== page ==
Yesterday was an exciting morning for us: Dr.Jane Goodall came for a short visit to the Gallery at the Masai Cafe in Arusha to meet Seppo and get introduced to the work of the Rock Art project. It’s all connected through her Roots and Shoots organization with which the Rock Art Project collaborates in village schools in the Kondoa region.
She is a living legend and for many of us a hero: her name brings up images of a young woman connecting with chimpanzees out in the wild of the Tanzanian forest, and that of a powerful advocate for the protection of wildlife habitat.

Elke Cole meets Jane Goodall
What I heard strongly from her was a deep commitment to the fostering of education and personal action of the next generations.
In her speech at St.Constantine’s International School she spoke of hope: that through small individual daily action we can bring about change, to follow your dream and stick with it and to watch for opportunities to propel that dream forward.
It is often through fortunate encounters in combination with reaching for high goals that the next door will open.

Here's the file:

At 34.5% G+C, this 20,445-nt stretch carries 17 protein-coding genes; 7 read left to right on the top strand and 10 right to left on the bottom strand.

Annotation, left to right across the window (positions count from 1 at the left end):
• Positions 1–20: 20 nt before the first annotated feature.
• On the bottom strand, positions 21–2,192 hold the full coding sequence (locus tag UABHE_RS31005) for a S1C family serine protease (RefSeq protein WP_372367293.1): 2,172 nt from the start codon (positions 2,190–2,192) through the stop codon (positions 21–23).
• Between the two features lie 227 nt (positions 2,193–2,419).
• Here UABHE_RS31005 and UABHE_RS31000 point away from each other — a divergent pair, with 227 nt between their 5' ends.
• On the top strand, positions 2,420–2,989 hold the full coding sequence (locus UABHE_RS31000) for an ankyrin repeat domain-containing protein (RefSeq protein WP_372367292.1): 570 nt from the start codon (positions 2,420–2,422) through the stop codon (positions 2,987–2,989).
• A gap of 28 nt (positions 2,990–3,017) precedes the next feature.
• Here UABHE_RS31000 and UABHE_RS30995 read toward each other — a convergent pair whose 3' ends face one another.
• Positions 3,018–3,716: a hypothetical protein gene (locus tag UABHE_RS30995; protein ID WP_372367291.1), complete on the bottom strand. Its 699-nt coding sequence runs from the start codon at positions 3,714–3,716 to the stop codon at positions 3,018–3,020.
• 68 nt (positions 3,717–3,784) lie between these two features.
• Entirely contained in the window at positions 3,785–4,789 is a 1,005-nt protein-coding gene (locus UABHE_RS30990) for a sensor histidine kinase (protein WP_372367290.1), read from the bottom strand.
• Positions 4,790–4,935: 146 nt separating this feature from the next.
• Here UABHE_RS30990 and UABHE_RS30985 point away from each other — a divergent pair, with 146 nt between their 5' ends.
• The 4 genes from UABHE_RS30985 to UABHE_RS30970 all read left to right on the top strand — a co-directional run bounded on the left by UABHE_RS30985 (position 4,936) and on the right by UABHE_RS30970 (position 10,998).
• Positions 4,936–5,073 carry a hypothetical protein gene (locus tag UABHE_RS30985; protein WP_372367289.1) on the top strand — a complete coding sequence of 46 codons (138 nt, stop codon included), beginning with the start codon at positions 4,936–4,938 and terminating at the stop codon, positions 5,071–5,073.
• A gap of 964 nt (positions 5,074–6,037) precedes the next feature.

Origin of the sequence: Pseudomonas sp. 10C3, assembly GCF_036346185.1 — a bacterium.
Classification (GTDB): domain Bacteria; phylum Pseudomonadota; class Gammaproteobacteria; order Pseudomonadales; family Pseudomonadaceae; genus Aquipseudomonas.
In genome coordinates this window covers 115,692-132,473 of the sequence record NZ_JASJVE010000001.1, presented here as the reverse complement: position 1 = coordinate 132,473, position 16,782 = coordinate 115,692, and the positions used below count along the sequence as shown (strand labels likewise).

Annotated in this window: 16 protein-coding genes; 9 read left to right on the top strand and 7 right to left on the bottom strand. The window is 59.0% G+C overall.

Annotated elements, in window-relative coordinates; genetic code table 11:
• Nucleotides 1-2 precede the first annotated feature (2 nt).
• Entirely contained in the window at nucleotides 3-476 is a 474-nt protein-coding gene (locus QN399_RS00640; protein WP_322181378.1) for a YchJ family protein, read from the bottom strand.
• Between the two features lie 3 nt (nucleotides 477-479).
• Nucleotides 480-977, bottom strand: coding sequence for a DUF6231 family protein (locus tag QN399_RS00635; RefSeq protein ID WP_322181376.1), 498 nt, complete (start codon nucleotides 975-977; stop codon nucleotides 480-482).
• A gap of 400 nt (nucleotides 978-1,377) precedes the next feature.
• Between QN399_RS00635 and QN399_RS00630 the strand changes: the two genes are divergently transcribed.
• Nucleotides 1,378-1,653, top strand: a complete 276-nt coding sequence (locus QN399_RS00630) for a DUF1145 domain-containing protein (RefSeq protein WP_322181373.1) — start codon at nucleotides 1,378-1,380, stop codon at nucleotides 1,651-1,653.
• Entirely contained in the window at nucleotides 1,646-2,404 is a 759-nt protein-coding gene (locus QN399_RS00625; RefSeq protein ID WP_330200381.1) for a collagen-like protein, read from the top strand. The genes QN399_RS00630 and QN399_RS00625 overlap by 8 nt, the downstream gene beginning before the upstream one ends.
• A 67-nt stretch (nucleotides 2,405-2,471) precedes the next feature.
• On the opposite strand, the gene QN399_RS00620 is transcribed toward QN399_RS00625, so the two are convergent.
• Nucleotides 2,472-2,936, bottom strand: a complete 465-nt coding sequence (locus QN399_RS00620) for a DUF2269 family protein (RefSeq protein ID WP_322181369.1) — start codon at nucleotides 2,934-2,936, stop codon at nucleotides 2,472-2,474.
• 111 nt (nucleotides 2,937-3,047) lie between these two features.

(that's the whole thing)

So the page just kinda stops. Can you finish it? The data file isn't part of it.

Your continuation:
My favourite tidbit was a memory she shared of being four years old and hiding under straw in a nesting box in order to watch a chicken lay an egg: finding the answer to her question “how does the egg come out of the chicken?” It illustrates even at that early age her determined character and a curiosity and love for animals.

She changed how people see animals, she inspires women to step out of typical roles, and she now has access to influential circles where she continues the work that began by taking a ship to Africa. Someone in the audience asked about her retirement and who might replace her, and she responded that there are many individual jobs that people are continuing in her place but that no-one would be the next “Jane Goodall” .
I am grateful to have met her and feel inspired to listen for my passion and keep on going with my work. Lets all do our daily piece and see where it will take us.